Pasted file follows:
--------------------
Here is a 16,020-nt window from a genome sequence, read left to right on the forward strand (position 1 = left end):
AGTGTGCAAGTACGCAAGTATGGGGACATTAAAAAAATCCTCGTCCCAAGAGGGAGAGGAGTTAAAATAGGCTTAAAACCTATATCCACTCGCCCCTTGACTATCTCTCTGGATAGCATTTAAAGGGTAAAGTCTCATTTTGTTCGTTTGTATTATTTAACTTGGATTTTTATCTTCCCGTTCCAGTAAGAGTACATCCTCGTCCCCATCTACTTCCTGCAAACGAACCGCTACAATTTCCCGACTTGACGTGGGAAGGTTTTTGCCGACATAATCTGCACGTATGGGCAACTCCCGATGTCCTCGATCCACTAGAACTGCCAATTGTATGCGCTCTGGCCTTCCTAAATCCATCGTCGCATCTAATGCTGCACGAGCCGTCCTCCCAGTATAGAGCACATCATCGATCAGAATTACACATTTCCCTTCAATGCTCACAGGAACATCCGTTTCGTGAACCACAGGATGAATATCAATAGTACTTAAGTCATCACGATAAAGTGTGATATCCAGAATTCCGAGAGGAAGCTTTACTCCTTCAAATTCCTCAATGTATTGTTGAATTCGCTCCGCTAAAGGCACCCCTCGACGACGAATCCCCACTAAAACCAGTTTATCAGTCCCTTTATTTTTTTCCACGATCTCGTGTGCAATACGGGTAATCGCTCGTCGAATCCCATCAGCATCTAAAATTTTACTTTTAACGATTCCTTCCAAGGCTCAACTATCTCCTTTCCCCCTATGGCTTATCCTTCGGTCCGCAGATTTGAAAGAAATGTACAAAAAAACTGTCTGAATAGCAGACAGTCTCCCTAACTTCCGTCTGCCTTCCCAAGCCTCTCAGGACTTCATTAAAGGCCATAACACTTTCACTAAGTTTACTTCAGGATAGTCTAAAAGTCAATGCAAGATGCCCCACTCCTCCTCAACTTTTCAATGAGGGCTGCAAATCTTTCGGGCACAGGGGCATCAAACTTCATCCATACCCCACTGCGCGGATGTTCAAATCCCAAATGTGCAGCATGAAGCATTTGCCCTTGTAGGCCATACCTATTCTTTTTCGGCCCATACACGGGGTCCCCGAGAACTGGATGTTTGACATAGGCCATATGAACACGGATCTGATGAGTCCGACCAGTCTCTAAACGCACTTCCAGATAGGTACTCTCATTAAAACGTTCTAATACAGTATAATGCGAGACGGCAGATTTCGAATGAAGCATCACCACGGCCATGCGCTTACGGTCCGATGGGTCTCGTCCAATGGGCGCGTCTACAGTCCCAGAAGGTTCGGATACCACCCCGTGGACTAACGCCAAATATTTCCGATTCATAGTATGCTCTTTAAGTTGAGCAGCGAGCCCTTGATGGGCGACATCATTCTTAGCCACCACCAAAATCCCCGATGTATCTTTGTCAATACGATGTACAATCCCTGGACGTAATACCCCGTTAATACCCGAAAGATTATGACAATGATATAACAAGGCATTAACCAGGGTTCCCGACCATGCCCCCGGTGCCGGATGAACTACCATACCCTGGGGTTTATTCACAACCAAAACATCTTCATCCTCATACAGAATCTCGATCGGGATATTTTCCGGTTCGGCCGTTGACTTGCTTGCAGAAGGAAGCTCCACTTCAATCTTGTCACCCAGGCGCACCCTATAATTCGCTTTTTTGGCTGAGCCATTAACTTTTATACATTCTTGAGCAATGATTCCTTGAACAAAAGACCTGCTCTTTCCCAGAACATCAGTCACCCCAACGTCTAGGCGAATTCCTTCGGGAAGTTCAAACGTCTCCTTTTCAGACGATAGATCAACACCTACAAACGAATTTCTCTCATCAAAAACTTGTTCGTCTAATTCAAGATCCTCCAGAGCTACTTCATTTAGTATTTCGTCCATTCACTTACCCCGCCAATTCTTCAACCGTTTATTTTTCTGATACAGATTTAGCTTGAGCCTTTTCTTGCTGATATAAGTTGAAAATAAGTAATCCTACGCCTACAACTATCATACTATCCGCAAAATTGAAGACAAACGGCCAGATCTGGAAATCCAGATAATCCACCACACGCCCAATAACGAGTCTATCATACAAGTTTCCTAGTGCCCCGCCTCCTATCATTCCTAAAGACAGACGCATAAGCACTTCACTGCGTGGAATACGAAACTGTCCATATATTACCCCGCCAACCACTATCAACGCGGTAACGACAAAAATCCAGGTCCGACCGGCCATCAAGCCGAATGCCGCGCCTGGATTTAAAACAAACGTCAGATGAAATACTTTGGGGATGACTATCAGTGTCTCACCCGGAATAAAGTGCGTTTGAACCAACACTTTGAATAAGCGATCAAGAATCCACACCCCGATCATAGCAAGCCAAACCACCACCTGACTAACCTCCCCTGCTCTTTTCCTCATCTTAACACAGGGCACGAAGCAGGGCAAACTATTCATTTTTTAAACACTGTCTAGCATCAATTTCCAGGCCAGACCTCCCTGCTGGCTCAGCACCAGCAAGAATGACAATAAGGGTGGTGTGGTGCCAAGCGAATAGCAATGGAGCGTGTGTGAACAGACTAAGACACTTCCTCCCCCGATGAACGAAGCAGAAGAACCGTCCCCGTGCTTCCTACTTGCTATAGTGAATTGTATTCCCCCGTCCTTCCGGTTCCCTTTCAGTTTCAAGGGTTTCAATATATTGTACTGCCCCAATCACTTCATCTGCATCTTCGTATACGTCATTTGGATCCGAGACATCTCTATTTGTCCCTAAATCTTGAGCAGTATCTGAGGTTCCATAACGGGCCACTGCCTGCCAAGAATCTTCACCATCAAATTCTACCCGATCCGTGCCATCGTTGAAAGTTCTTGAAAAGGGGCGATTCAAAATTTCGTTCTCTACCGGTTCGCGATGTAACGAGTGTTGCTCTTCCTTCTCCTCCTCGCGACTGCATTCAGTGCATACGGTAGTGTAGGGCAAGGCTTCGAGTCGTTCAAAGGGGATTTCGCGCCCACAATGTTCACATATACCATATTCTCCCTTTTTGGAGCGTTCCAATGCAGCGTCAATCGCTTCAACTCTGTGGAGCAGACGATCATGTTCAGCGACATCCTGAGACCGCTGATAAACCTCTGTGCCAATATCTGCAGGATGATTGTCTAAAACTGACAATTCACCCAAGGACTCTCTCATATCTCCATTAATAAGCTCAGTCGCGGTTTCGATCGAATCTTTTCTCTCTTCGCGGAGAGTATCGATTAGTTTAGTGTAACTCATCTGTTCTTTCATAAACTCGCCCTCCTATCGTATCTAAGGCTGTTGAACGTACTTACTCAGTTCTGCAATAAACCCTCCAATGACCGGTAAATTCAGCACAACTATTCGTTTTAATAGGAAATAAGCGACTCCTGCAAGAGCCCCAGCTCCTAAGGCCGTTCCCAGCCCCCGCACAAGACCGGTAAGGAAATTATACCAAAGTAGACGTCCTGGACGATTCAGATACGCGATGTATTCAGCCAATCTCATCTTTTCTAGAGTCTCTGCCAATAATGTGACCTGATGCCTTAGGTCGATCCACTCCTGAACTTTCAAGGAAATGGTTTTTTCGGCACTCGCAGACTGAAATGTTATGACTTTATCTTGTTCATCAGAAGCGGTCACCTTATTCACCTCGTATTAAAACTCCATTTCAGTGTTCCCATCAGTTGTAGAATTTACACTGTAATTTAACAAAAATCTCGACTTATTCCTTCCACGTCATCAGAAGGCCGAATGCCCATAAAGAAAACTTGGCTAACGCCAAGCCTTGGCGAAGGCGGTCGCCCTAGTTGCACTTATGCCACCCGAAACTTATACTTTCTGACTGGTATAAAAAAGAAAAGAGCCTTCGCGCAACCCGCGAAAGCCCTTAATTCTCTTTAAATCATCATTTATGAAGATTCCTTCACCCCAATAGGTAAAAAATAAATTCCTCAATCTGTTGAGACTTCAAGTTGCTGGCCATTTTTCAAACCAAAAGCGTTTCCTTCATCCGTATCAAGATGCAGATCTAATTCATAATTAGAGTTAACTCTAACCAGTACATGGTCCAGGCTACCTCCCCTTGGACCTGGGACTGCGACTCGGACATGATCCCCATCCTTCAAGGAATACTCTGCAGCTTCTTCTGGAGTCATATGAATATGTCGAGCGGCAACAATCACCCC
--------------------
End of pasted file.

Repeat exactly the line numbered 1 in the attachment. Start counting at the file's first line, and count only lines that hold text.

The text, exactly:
Here is a 16,020-nt window from a genome sequence, read left to right on the forward strand (position 1 = left end):